Reviewing the reviewers: how people made sense of W. E. B. Du Bois’s Darkwater: Voices from Within the Veil
On 26 February 1920, the 276-page Darkwater: Voices from Within the Veil – written by renowned sociologist W. E. B. Du Bois – appeared in bound print. Published at the zenith of Jim Crow, the book contained autobiography, cultural criticism, poetry and sociology. These were marshalled, in Du Bois’s words, to 'strike here and there a half-tone . . . up from the heart of my problem and the problems of my people' (1999 :ix).
People took notice. The reading public drank deeply from Darkwater: the first run of 5,000 copies soon sold out, followed by a second run selling out and a third run of 5,000 produced and sold by July 1921.
Critics too, waded into Darkwater, resulting in many a published response. In reviewing Darkwater, the 29 April 1920 edition of the Daily News called Du Bois a 'raving madman' and his book a 'hymn of hate' before cautioning that 'it should be read by those whites who are able to restrain their tempers under an attack, not merely venomous, but lacking the faintest regard for either justice or truth' (4). In a decidedly dissimilar tone, the 28 July 1920 edition of the Cleveland Plain Dealer printed a review describing Du Bois’s text as '. . . an appealing and touching work, marked both by pathos and by power' (Rose 1920:8).
Darkwater arrived to no shortage of opinion. While these two above examples bookend the extremes, what was the full scale of the response?
While the famed Marxist historian Herbert Aptheker covered many of the reviews of Darkwater in The Literary Legacy of W. E. B. Du Bois (1989) and David Levering Lewis, the premier biographer of Du Bois, also examined reviews in W. E. B. Du Bois, The Fight for Equality and the American Century, 1919-1963 (2000), these account for only 31 reviews in total.
In my Identities article, 'Debating Du Bois’s Darkwater: from hymn of hate to pathos and power', I dug through historical newspapers, journals and magazines to find over 110 published accounts of Darkwater, from distinct advertisements (n=4); publishing announcements (n=19); book club declarations (n=5); mentions in passing (n=10); poems (n=2) and of course, reviews (n=73). I qualitatively catalogued the tone and content of the reviews in order to ascertain how Darkwater was received in the early 1920s as well as quantitatively listed, whether reviewers’ coverage was positive (n=45; 39.8%), negative (n=11; 9.7%), mixed (n=27; 23.9%) or not applicable (n=30; 26.5%).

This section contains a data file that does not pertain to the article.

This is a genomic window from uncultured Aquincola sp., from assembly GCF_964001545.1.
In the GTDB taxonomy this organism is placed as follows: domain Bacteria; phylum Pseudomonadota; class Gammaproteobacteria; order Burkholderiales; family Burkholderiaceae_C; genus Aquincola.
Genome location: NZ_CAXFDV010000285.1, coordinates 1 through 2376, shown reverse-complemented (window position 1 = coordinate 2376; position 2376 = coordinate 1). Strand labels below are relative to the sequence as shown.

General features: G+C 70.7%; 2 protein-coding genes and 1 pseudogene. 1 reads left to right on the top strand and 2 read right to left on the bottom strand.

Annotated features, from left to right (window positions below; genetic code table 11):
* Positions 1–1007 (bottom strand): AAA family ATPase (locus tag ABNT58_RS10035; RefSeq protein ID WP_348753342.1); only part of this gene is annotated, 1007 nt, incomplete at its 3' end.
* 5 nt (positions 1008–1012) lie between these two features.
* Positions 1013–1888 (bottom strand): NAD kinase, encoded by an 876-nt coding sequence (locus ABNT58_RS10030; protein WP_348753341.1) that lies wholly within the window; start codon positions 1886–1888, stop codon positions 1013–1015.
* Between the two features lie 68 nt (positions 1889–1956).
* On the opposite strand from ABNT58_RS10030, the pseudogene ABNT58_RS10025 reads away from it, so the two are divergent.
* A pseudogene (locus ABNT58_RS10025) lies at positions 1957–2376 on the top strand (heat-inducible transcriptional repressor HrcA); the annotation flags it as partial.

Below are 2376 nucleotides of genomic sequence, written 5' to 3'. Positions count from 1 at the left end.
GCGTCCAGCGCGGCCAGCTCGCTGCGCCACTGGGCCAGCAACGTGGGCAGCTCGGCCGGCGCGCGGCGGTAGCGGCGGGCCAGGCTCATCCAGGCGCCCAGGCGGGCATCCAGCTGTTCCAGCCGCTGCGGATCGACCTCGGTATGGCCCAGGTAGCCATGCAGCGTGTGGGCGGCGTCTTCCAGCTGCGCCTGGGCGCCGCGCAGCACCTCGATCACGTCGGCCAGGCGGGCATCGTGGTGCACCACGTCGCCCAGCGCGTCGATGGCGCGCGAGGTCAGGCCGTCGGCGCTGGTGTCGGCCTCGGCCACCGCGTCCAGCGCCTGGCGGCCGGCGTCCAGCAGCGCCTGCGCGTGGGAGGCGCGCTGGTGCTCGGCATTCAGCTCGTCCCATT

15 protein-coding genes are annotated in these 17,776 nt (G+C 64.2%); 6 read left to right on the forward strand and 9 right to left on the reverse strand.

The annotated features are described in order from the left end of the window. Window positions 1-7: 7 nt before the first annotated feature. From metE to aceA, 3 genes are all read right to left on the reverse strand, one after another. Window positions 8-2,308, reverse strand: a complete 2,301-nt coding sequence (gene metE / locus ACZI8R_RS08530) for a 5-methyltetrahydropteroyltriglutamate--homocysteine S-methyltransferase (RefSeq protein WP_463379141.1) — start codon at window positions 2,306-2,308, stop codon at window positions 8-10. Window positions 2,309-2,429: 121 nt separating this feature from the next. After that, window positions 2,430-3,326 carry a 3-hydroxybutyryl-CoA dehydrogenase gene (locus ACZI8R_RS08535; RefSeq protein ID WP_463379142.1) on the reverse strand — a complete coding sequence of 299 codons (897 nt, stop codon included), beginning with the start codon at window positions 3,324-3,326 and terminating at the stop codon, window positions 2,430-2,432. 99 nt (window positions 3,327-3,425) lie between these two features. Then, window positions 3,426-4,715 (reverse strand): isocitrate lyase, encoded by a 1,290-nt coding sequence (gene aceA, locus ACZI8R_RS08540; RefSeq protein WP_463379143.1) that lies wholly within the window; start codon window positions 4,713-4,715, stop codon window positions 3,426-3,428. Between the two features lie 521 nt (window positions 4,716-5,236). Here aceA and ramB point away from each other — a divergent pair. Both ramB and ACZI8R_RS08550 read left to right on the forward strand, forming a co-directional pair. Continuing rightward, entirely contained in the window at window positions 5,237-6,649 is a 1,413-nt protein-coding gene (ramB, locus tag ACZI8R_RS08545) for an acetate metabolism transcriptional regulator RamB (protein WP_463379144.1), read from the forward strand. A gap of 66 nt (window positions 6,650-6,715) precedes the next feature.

I cover an array of responses, some lovingly crafted with adoration for what Du Bois imparted, while some were vicious and racist ad hominin attacks. Perhaps most important to our current times, I show how, despite sociology’s supposed moment of Du Boisian renaissance, the field has yet to truly reckon with Du Bois and Darkwater. As of March 2020, the British Journal of Sociology, Canadian Journal of Sociology and Sociology have never cited Darkwater. The main sociological outlet of Du Bois’s day, the American Journal of Sociology (AJS), once published Du Bois’s paper 'Prospect of a world without race conflict' in 1944, and Charles S. Johnson reviewed Du Bois’s Black Folk - Then and Now in AJS in 1940. Yet, AJS refused to review the 1920 publication of Darkwater or the 1969 Schocken Books reprint. It appears Du Bois was most acceptable when his focus was on either blackness or post-racial peace, not on the intersection of whiteness, war and wages – the central focus of many of Darkwater’s chapters, especially the 'The souls of white folk'.
Will these trends continue? One wonders what role sociology will play in an increasingly fractured world marked by the admixture of simultaneous claims of post-racialism, colour-blindness, white supremacy and racial fatigue. To put it in Du Boisian terms, will a problem of the colour-line in the twenty-first century be the problem of sociology?
Aptheker, H. 1989. The Literary Legacy of W. E. B. Du Bois. White Plains, NY: Kraus-Thomson.
Daily News. 1920. (29 April):4.
Lewis, DL. 2000. W. E. B. Du Bois, The Fight for Equality and the American Century, 1919-1963. New York, NY: Henry Holt and Company.
Rose, WR. 1920. On book shop shelves. Cleveland Plain Dealer (28 July):8.
Blog post by Matthew W. Hughey, University of Connecticut, USA
Read the full article: Hughey, Matthew W. Debating Du Bois’s Darkwater: from hymn of hate to pathos and power. Identities: Global Studies in Culture and Power. DOI: 10.1080/1070289X.2020.1742480
The views and opinions expressed on the Identities Blog are solely those of the original blog post authors, and not of the journal, Taylor & Francis Group or the University of Glasgow.